At the Intersection of Health, Health Care and Policy Cite this article as: Marc A. Franklin Malpractice Reform And Health Reform Health Affairs, 33, no.3 (2014):519 doi: 10.1377/hlthaff.2014.0076

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Malpractice Reform And Health Reform William Sage and David Hyman (Jan 2014) argued that because of the passage of the Affordable Care Act, “a short window of opportunity has opened for major changes to health care delivery.” Their article’s title succinctly captures their idea: “Let’s Make a Deal: Trading Malpractice Reform for Health Reform.” It would be a “simple exchange,” in which “physicians receive MICRA [California’s Medical Injury Compensation Reform Act of 1975]-style tort reform at the federal level” in return for accepting health care changes “that are likely to reduce waste, increase efficiency, and promote access to care.” Even if that window of opportunity exists, the authors’ proposed deal is both premature and wrong in substance. Assuming the “window” exists, the need to act cannot be based on the facts that physicians “focus on the liability risks of altering their behavior” and that malpractice insurance crises “have a way of panicking

physicians and distracting policy makers.” Even if the authors can establish the need for a deal now, why must it be at the federal level? Malpractice law has traditionally been a part of state tort law. States have different needs and have reacted in a variety of ways to a perceived need for change. Even if the Supreme Court finds that there is federal jurisdiction, we know that states often experiment with legislation that influences other states. Is the need here so great that we must force tort law into a single mandate, in which one size is presumed to fit all? And even if everyone agrees that Congress should act, MICRA is the wrong reform. This year, California may drastically change MICRA. Part of the disenchantment with the act was triggered by studies showing that MICRA’s cap on noneconomic harm disproportionately affects women, students, and senior citizens. Marc A. Franklin PORTLAND , OREGON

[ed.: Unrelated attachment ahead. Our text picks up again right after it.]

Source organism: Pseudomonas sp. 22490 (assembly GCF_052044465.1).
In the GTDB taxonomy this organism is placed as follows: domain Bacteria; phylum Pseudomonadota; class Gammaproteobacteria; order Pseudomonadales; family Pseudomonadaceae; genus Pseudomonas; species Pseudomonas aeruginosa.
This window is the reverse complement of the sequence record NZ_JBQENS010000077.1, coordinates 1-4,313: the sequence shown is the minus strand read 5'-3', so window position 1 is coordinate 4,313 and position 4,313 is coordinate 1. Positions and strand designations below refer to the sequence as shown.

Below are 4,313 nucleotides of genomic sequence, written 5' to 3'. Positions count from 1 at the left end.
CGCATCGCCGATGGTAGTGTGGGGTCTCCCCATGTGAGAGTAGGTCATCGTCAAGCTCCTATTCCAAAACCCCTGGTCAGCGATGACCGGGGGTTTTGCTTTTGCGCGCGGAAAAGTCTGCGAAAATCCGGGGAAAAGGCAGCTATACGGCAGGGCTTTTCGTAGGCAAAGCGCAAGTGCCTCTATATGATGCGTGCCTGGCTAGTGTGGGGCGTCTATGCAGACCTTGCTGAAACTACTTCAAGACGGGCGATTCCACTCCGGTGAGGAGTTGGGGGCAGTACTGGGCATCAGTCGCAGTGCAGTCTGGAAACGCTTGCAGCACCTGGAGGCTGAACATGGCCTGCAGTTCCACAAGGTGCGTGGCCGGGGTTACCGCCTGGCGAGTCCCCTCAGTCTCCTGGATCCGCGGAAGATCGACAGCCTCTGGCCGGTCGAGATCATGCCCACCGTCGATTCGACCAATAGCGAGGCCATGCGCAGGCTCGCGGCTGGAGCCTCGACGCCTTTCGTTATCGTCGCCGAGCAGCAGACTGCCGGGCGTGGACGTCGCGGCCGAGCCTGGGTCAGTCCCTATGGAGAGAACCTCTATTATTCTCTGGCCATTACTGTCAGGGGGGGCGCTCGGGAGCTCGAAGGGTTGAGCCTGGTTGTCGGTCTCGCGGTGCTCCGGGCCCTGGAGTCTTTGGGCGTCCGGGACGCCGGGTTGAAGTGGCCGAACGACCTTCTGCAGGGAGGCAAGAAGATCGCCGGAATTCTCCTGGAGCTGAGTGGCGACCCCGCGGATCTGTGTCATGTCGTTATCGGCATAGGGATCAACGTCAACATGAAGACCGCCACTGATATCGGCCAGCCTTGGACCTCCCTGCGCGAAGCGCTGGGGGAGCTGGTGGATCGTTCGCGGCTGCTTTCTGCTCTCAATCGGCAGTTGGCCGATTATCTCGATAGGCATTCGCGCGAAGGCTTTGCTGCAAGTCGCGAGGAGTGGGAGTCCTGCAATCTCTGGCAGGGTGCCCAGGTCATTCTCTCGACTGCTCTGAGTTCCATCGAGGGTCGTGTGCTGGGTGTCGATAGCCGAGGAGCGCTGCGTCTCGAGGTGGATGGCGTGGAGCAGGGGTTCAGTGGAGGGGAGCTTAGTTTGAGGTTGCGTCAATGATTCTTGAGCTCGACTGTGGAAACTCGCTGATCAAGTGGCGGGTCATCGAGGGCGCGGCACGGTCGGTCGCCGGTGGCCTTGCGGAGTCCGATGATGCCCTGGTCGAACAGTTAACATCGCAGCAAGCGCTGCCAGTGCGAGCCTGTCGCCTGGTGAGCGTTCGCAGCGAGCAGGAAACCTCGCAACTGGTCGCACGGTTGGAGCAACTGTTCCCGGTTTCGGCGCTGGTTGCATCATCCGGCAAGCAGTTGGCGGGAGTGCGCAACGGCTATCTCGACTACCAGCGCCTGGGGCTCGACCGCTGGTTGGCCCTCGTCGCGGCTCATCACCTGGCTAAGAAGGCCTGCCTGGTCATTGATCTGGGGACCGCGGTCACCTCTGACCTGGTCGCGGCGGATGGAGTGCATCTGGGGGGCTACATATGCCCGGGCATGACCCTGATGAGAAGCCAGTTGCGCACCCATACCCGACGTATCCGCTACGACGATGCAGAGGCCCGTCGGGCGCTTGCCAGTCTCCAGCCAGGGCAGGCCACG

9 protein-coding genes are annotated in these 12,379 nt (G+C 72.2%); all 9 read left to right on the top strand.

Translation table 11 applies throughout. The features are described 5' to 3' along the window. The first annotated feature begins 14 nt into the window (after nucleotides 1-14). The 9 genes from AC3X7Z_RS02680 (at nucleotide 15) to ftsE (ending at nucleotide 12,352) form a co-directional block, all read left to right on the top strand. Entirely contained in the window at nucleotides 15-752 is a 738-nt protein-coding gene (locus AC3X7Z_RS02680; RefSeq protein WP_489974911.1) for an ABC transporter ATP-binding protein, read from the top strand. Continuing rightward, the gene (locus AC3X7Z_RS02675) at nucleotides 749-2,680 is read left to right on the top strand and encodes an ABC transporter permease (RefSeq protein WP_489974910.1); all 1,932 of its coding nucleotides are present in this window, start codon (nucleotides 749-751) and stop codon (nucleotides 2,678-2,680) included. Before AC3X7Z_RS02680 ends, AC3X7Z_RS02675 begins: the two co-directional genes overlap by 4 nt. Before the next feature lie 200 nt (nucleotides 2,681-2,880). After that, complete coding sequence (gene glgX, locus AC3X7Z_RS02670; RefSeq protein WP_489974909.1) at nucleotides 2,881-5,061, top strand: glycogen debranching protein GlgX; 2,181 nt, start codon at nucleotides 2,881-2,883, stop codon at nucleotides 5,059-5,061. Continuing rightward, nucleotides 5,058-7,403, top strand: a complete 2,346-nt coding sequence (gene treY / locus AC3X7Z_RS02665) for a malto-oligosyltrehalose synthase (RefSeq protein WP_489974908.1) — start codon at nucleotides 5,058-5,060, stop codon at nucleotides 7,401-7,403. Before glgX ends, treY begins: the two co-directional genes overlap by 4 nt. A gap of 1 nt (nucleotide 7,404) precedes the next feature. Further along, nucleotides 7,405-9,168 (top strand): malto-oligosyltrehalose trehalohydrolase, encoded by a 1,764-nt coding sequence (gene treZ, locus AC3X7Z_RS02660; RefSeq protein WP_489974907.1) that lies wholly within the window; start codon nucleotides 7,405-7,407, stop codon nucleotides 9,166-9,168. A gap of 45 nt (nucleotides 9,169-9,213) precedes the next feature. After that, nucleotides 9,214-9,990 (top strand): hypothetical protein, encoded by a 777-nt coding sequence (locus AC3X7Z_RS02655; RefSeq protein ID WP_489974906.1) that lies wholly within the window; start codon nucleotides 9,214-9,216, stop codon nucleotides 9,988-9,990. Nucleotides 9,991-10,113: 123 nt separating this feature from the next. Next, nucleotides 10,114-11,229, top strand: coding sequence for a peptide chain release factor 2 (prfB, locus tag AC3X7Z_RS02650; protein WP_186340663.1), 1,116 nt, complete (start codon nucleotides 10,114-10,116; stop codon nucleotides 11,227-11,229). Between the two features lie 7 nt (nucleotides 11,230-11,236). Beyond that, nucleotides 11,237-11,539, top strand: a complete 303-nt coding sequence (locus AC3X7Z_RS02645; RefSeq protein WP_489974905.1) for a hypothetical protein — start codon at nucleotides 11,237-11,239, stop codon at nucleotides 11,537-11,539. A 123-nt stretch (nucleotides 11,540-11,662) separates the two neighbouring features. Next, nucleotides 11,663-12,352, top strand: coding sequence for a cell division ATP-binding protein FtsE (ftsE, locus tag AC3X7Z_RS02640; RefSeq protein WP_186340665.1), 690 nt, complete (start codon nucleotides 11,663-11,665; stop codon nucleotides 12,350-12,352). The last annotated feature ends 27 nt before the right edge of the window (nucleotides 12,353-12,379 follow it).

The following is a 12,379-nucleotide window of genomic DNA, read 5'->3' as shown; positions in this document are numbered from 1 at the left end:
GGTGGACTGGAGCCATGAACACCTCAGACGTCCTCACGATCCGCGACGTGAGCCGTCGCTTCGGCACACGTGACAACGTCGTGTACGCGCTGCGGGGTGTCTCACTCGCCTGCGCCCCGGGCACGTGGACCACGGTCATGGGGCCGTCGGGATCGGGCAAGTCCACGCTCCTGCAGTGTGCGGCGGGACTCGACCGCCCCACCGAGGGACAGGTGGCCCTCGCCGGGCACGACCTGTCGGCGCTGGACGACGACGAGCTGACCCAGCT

March 2014

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